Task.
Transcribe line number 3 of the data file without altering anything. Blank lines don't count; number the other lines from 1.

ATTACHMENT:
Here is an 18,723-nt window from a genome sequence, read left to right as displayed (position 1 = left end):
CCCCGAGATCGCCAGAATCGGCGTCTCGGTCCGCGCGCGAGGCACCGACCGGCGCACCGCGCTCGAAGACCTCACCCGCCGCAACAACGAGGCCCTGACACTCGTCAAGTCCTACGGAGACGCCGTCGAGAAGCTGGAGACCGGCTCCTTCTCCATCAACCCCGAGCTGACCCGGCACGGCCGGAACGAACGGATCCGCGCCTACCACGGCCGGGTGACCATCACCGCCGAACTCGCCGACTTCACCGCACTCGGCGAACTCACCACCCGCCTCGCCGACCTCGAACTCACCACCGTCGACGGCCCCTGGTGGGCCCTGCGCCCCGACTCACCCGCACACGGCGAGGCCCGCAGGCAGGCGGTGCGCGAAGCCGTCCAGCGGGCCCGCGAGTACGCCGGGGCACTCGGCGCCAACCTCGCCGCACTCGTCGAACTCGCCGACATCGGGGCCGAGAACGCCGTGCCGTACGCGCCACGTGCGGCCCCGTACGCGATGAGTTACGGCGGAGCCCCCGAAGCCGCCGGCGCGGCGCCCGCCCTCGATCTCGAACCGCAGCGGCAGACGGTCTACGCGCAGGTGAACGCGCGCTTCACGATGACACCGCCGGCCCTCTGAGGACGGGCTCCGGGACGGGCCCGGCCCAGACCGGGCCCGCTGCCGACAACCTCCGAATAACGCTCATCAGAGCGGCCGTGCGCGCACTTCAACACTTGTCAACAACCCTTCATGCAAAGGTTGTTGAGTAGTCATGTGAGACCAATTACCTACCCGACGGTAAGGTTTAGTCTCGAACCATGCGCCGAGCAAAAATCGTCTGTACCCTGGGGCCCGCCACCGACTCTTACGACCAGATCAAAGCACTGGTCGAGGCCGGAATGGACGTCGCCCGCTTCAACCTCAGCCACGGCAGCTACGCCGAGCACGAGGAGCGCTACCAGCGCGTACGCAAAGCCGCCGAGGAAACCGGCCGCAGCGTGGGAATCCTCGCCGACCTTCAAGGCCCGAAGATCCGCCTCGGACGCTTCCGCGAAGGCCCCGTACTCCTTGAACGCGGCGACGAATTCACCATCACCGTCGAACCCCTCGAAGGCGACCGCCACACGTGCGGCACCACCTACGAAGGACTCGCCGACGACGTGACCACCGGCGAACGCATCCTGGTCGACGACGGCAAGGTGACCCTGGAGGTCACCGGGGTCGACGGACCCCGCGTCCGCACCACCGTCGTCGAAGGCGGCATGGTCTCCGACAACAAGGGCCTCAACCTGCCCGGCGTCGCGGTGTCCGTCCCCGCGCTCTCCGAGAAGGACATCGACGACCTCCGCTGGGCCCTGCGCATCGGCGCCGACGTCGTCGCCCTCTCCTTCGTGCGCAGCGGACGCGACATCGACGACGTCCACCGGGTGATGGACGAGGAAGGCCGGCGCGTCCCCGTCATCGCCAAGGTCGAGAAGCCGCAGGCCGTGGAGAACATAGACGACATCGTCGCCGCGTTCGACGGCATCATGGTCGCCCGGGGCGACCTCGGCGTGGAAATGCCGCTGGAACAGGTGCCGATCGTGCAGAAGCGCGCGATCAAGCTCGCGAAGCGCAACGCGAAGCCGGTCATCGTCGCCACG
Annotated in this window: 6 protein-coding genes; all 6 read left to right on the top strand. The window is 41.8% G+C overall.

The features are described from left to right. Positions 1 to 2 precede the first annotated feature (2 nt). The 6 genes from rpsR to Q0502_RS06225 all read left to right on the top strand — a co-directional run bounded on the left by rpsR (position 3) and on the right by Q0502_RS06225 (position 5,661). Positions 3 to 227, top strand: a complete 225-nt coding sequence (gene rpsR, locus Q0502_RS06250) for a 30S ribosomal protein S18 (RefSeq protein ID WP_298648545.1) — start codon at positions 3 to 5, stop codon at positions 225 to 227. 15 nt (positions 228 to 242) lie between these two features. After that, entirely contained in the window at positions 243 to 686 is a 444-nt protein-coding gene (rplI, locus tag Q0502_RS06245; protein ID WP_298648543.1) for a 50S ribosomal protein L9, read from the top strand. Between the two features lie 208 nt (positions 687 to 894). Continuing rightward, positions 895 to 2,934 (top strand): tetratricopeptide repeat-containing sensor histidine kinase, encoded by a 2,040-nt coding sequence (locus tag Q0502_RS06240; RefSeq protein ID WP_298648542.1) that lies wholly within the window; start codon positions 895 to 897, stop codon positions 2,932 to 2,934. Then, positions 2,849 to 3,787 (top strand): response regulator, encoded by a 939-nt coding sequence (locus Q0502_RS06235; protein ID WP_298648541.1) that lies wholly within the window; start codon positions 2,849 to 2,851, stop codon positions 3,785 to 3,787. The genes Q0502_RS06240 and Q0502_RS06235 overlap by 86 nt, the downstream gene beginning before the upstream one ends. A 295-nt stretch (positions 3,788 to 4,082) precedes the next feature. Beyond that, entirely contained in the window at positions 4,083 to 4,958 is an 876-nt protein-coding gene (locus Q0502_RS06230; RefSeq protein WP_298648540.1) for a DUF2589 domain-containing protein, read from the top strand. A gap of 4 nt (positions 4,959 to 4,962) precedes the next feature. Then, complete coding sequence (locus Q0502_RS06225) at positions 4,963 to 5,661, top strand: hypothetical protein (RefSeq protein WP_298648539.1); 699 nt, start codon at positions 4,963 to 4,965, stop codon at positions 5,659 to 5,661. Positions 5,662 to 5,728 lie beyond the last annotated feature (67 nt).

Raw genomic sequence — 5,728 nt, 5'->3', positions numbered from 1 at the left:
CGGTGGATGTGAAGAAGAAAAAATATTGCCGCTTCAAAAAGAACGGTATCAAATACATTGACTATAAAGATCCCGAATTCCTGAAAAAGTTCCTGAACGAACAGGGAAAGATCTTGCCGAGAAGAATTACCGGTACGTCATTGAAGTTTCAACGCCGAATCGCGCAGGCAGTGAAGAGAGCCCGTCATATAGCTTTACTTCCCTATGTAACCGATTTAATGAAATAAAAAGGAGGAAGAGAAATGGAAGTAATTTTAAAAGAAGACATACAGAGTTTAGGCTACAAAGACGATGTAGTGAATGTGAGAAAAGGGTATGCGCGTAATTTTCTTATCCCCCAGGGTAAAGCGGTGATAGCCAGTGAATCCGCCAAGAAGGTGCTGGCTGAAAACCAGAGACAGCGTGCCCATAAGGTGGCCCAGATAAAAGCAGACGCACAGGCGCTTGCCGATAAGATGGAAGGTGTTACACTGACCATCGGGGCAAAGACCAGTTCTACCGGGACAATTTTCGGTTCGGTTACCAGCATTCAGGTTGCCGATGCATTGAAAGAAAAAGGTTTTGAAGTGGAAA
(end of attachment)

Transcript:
Annotated in this window: 6 protein-coding genes; all 6 read left to right on the top strand. The window is 41.8% G+C overall.